The brand new Blackfriars National Rail Station in London is nearing completion. Built to replace an older facility, it will be the first railway to span the Thames and will provide a greater capacity for train services.
Balfour Beatty were awarded the contract to deliver the Blackfriars Station and Bridge Reconstruction Scheme, which is a vital part of the £5.5 billion government funded Thameslink investment managed by Network Rail. Jacobs & Tony Gee are the architects for the scheme, which is headed by Balfour Beatty Civil Engineering Major Projects Division as part of an integrated Balfour Beatty Team.
The contract was split into two distinct phases. Stage One provided for the setting of an agreed target cost and timelines for the completion of the Stage Two major works. In addition, it covered a wide range of advanced works at and around the existing National Rail and underground stations, along with the railway bridge across the River Thames. The first step of Stage One – demolition – commenced in October 2008.
Stage Two commenced in 2009 and will deliver a new station that will have the capacity for 12 car trains and provide increased opportunities for more trains to stop at the station every hour.
The project will actually result in three new stations: the North Station, the South Station the Blackfriars Underground Station.
The North Station will have a new common entrance hall that will provide superior connections to the Tube. It is a curved glazed structure with a curved roof upon which 4,000 PV panels are mounted. The station will incorporate a ticket office, new platforms and escalators to the underground station. In addition, it will have a new roof over the entire platform length.
The South Station on the South Bank will provide better access to the Tate Modern and the surrounding area. Smaller in size than the North Station, it is the first station to be built on the South Bank for 120 years. It is an architecturally impressive building that features a glazed concourse and a concrete structure that supports the tracks above. The station will incorporate a ticket office and access to the four platforms. Part of the station will be opened in December 2012.
The redevelopment of the Blackfriars Underground Station is nearing completion and the station is scheduled to be open at the end of this year. The works have involved the construction of a steel shield structure over the track to enable the demolition of the station above, which has been completely rebuilt to modern standards and includes a ticket office and escalators down to the platforms.
The west side of the Blackfriars bridge has been strengthened and widened by approximately 6m. Three new rows of rib arches support a new bridge deck and two new terminating ‘bay’ platforms above, creating four platforms in all. Engineers built the bridge out to the west over one row of the remaining redundant piers from the former rail bridge. These new bay platforms will open in spring 2012.
The demolition works were particularly challenging due to the fact that the station is located on a very tight site between two buildings. This resulted in logistical challenges posed by site access and egress, as well as the demolition itself. So far all challenges have been overcome with minimum impact.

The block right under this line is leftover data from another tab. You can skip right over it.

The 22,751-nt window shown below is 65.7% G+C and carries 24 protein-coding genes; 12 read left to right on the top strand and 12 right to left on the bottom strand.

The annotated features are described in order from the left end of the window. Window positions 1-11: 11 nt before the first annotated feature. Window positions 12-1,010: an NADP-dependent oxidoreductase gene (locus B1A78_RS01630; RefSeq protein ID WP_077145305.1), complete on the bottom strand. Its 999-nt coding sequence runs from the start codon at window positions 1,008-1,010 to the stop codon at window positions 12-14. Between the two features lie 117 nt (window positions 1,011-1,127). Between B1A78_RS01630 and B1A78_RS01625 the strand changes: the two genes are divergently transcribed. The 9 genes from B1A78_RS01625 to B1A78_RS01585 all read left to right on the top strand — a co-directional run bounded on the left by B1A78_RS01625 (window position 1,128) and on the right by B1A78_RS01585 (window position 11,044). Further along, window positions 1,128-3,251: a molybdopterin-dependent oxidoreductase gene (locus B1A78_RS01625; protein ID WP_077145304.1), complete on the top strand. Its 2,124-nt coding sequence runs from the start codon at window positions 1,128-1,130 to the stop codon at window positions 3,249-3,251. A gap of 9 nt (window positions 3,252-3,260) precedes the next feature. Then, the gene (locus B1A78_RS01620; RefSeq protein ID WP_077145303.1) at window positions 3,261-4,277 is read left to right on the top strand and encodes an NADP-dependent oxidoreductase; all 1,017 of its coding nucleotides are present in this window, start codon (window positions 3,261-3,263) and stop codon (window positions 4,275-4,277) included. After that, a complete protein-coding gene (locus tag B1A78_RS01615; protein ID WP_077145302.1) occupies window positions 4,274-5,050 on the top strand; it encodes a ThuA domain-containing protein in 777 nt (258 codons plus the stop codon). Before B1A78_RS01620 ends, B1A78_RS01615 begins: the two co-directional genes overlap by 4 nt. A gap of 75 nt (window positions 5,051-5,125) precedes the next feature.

Materials required for the overall project have been transported by barges on the River Thames to avoid road congestion. It is estimated that around 14,000 tonnes of material was required in order to build the station’s new bridge, platforms and the roof spanning the river.
The overall project is due for completion in May 2012.
Blackfriars station first opened in 1886 as St Paul’s by London Chatham and Dover Railway. It was designed by John Wolfe-Barry and Henry Marc Brunel.Four years later, a new underground station was opened and the station was renamed Blackfriars by Southern Railway in 1937.
The entire stationwas modernised in the 1970s, with the exception of the destination wall, which has been preserved at the mainline station platform.
Blackfriars is now visited by more than 44,000 passengers a day and serves as a main terminus between Kent and South London.
The Thameslink Programme tackles overcrowding on some of the UK’s busiest routes and is to be completed in time for the Olympic Games.
ICL Solutions has worked on major construction projects over the last 11 years, providing CCTV, access control, biometrics and time and attendance systems tailored to individual project requirements. As an engineering focussed company, ICL prides itself in designing and supplying systems that fully meet the needs of its clients.
Working closely with Balfour Beatty’s team at Blackfriars, biometric access control systems were installed to deliver high security, with time and attendance accountability. On both CCTV and access control, a mixture of hard wire and wire free transmissions system were used to ensure delivery of service in a difficult working environment.
When Balfour required bespoke time and attendance monitoring at remote locations we designed portable clocking units, built specifically to deal with this. These units send all the data back via GSM to their central database.
ICL Solutions Managing Director Darren Elvin said: “Company relationships are very important to us and we pride ourselves on delivery of service.
“At ICL Solutions we don’t employ salesmen, we have engineers that design and specify and know how the kit works; which includes how it all goes together and what it will deliver.”
He added: “Sound advice and value for money are the key building blocks for lasting relationships.”